LONDON – Vladimir Putin has just been inaugurated for a third term as President of the Russian Federation. But the event’s pageantry could not mask that his return to the presidency, after a four-year stint as Prime Minister, is far from triumphant. On the contrary, Putin, who has been in power since 2000, represents the specter of stagnation that haunts Russia – a specter that wants at least another two six-year terms as President.
The contrast between the transition at the Kremlin and China’s upcoming – and strictly choreographed – power transfer could hardly be starker. This autumn, all nine members of the Politburo Standing Committee, including the country’s president, Hu Jintao, and premier, Wen Jiabao, will step down, and at least 14 members of the 24-member Politburo will retire, making way for a new generation of leaders.
So, although China has the more authoritarian system, it is moving forward. The same cannot be said for Putin’s Russia.
Unlike China, a one-party state, where real power is insulated from direct voting by layers of Communist Party structures, Russia has a multi-party political system, with regular elections at most levels of government. To be sure, not all parties or candidates are allowed to run, and elections can be manipulated. Still, there is more room in Russia than in China for opposition voices to express themselves.
Indeed, Russian civil society and protest movements are more assertive and politicized, while protests in China are crushed without remorse. The Russian media, particularly newspapers and radio, have more freedom as well, and openly disparage Putin, whereas Chinese journalists can take on issues like corruption, but may not criticize the Party. Likewise, the Internet is not censored in Russia as it is in China.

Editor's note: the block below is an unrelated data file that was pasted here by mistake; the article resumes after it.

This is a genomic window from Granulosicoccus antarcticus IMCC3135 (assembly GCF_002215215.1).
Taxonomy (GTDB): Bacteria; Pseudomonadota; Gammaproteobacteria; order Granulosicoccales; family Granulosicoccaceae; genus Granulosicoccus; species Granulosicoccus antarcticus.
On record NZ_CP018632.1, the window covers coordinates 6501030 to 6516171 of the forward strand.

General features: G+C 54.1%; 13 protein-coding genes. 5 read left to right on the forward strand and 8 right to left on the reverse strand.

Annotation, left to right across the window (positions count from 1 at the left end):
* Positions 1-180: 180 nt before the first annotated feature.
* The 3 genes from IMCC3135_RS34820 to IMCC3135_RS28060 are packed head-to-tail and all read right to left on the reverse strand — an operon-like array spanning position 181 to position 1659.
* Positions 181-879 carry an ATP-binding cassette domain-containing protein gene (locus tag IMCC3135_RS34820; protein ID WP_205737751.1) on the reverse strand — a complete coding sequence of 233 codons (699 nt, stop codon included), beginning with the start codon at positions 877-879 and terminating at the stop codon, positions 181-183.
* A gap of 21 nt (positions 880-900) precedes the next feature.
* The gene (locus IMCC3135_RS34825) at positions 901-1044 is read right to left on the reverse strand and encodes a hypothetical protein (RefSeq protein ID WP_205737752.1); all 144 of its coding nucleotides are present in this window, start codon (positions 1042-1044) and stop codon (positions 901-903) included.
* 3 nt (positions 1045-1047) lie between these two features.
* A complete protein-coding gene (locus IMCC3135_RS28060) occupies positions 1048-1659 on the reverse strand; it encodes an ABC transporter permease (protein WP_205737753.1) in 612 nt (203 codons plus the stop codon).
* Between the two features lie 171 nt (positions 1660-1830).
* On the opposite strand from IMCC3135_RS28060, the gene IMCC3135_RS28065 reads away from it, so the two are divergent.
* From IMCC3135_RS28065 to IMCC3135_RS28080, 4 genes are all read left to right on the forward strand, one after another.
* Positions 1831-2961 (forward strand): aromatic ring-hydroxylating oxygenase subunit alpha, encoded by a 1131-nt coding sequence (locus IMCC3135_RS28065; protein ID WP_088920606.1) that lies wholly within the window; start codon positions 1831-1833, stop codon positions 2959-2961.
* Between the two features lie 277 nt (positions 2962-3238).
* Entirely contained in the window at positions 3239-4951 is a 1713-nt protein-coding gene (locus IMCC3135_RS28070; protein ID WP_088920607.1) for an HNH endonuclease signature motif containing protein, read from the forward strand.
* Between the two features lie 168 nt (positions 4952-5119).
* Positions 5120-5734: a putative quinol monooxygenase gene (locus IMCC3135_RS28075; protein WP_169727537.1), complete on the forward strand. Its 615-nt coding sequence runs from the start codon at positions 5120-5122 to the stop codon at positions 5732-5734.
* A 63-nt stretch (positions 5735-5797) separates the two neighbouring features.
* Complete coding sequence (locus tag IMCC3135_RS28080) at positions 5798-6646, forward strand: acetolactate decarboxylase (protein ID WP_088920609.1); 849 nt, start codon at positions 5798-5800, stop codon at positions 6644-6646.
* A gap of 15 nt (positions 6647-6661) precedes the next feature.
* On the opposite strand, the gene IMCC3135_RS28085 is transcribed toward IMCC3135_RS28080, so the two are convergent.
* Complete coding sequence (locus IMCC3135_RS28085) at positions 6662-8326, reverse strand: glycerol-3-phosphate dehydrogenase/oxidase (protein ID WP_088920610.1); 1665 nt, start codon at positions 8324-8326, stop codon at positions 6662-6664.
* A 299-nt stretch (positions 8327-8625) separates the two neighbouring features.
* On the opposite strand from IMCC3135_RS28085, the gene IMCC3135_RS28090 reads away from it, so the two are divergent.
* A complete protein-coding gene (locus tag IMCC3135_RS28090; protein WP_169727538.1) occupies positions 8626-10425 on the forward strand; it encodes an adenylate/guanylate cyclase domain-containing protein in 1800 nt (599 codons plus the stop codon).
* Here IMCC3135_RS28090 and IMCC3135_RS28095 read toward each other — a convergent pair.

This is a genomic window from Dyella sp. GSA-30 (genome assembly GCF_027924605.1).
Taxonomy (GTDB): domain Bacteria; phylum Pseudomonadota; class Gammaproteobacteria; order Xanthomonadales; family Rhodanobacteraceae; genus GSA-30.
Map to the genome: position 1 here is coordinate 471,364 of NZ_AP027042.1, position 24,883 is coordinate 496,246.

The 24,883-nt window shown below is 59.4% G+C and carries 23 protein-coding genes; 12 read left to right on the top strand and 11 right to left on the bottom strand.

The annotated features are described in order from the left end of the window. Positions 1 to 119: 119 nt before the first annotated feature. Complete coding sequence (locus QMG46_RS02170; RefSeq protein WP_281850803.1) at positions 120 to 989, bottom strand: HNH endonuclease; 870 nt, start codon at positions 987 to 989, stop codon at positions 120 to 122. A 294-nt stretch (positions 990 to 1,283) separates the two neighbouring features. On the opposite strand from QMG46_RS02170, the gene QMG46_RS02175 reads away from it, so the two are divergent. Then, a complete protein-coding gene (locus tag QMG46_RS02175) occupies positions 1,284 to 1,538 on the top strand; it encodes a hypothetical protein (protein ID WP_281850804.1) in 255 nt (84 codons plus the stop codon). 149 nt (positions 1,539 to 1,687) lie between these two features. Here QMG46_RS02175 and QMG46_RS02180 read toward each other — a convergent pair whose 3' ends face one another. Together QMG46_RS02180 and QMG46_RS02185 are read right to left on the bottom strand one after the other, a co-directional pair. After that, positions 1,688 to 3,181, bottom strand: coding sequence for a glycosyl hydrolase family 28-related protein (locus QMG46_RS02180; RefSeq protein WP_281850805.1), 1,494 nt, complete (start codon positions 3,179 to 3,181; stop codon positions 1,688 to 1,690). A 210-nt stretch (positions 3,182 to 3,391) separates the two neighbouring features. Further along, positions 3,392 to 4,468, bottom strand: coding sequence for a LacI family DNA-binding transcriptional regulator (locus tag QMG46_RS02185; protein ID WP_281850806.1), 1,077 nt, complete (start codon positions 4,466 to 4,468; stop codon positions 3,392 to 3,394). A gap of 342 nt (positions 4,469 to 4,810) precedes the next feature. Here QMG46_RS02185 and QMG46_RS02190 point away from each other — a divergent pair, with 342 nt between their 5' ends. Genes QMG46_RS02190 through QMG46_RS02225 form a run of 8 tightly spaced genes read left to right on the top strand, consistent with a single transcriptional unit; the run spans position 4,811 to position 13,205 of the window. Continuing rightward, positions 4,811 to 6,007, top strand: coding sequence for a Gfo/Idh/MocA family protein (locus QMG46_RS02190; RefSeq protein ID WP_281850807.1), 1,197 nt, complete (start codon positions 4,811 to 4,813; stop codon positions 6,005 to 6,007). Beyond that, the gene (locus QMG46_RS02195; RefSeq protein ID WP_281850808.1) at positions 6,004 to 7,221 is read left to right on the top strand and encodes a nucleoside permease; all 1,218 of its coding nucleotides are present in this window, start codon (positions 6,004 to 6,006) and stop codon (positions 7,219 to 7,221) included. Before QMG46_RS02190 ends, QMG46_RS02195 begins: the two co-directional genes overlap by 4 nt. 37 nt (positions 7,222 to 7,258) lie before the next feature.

Given that China is significantly more authoritarian than Russia, it seems counter-intuitive that China’s political system manages to produce some rotation of leaders, however imperfect and even tense, whereas Russia does not. In this way, China takes advantage of one of democracy’s key benefits – leadership turnover – without the risk of popular accountability.
Can China’s modus vivendi work?
To be sure, in the short term, some authoritarian modernizers (for example, Singapore’s Lee Kuan Yew) serve their countries better than democratically elected leaders (for example, Italy’s Silvio Berlusconi). In the long run, however, democracies benefit from intrinsic self-correction mechanisms that are absent in autocracies, where often-inadequate leaders cling to power. Indeed, for every Lee Kuan Yew, there are many authoritarian non-modernizers, like Zimbabwe’s Robert Mugabe or Uzbekistan’s Islam Karimov.
The Chinese model combines some of the authoritarian modernization model’s advantages – centralized power, quick decision-making, insulation from populism, and a superior ability to implement painful but necessary reforms – with leadership turnover by de-personalizing political struggle. After all, China’s rulers are driven primarily by a desire to keep the party, not any individual, in power.
China’s more meritocratic system results in better performance when it comes to modernization. For example, according to Transparency International’s Corruption Perception Index, China ranks 75th, while Russia ranks 143rd; the World Economic Forum’s Global Competitiveness Report puts China in 26th place and Russia in 66th; and the World Bank’s Cost of Doing Business ranking has China in 91st and Russia in 120th place.
While power in Russia is less authoritarian, it is more personalized, making it much more vulnerable to an individual’s qualities or faults. So, although Russia is much closer than China to a modern, pluralistic state that is responsive to its citizens’ needs, Putin’s return to the presidency will likely mean that the next six, or even 12, years will deliver little, if any, progress.